Instead, we can patch QEMU to fix the SMC support, using the fixes from here: Continue reading Fix for macOS [High] Sierra 10.12.4+ “don’t steal mac OS” error on boot on Proxmox 4

Accelerate IO for macOS Sierra Proxmox guests by passing through an NVMe SSD

Recently I migrated my MacBook Pro into a Proxmox virtual machine to use as my daily-driver. This made for a rather large stepdown in IO performance, since my MacBook used an SSD, and Proxmox was using a RAIDZ1 array of spinning disks. On top of the IOPS penalty for spinning disks, there are currently no macOS drivers for the virtio SCSI paravirtual device, so we have to use IDE/SATA emulation instead, which is very slow (although this may change in the near future).

One way to improve things would be to use PCIe passthrough to pass through a whole physical SATA controller to the guest. This would eliminate almost all of the performance penalty of the virtualised SATA controller. But there’s a new option for drive passthrough: NVMe SSDs.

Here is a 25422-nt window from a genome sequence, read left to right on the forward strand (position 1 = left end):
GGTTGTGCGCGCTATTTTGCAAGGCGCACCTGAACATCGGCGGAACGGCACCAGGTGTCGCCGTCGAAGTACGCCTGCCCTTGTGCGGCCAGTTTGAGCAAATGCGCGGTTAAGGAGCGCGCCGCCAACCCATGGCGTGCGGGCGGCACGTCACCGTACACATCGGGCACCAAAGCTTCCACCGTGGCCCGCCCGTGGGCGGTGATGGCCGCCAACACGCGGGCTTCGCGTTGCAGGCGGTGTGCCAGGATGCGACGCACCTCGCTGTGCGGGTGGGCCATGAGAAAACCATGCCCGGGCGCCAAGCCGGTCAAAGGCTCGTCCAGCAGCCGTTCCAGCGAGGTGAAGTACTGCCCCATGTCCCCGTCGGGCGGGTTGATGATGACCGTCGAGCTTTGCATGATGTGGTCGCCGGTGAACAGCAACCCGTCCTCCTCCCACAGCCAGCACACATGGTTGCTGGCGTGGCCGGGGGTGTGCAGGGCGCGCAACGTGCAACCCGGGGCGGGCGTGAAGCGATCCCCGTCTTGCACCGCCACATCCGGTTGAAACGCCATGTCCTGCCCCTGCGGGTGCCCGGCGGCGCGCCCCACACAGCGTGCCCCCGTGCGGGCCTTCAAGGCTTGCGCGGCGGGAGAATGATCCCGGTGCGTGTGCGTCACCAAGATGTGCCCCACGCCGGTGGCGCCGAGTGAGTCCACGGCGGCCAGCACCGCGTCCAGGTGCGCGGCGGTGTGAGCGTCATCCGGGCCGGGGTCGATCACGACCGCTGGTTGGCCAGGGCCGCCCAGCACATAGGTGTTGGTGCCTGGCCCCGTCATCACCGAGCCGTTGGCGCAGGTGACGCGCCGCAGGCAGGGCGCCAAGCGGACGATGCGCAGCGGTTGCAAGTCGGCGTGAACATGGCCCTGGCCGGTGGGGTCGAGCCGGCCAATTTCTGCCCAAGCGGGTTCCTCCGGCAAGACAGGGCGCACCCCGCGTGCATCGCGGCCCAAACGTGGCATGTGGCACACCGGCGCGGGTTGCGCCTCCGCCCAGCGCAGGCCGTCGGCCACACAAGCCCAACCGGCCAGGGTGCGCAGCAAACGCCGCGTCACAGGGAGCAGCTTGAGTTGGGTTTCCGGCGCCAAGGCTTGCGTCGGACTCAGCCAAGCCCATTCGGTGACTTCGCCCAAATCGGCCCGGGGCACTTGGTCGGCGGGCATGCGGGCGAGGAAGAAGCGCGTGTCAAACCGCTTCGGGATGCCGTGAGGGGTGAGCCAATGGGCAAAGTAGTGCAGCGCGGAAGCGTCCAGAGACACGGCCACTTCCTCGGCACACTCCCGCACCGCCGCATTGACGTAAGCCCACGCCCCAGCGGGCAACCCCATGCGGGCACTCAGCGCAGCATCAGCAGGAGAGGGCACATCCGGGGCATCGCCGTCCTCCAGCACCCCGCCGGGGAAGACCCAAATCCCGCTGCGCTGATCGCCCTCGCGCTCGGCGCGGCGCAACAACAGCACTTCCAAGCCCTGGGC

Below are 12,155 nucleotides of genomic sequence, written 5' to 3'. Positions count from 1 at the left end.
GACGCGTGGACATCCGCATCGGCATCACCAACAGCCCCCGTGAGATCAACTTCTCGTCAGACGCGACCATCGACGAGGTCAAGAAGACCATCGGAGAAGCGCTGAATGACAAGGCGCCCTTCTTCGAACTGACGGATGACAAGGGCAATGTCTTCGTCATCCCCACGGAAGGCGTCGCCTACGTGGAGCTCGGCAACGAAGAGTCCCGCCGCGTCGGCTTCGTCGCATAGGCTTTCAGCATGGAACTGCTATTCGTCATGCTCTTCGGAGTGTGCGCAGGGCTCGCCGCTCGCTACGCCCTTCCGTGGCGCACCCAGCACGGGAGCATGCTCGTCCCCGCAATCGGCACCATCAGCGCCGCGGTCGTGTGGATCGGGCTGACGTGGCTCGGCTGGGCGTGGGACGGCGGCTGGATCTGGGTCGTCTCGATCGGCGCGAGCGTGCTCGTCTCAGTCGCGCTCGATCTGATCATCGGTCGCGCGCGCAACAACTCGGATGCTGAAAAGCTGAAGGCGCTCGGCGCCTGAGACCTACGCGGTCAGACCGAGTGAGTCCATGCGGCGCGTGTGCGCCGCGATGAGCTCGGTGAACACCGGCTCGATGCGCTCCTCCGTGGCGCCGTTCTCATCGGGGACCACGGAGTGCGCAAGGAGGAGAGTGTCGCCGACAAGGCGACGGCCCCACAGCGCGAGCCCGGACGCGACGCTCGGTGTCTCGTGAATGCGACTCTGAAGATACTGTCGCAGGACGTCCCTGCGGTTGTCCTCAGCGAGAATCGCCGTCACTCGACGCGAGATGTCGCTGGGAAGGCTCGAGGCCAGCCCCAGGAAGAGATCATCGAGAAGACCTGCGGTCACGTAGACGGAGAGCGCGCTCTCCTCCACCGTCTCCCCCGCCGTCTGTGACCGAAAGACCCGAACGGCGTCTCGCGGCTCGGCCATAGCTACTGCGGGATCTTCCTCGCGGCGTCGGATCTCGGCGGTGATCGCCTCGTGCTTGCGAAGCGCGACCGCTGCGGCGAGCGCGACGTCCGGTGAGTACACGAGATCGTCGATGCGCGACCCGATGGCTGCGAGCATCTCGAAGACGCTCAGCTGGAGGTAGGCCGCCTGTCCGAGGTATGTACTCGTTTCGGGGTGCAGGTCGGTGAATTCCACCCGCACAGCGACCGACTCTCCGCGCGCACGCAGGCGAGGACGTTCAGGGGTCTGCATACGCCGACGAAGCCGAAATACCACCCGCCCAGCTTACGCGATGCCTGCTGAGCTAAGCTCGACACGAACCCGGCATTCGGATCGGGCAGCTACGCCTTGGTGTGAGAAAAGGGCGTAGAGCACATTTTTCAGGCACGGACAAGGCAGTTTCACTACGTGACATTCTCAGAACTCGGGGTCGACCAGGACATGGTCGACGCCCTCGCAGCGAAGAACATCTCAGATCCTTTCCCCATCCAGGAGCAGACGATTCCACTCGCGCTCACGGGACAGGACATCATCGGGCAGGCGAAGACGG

NVMe is a new standard for operating systems to communicate with a disk controller, which has been specifically designed to extract the most speed possible from SSDs. NVMe SSDs are PCIe devices (typically x4), so we can pass them straight through to macOS. I’m using the Samsung 950 Pro. You might also consider the faster 960 Pro.

The only missing piece of the puzzle is NVMe support in macOS Sierra. Thankfully, modern macs have begun shipping with NVMe SSDs inside, so we have an official Apple driver we can use. It just needs to be patched to accept our SSDs.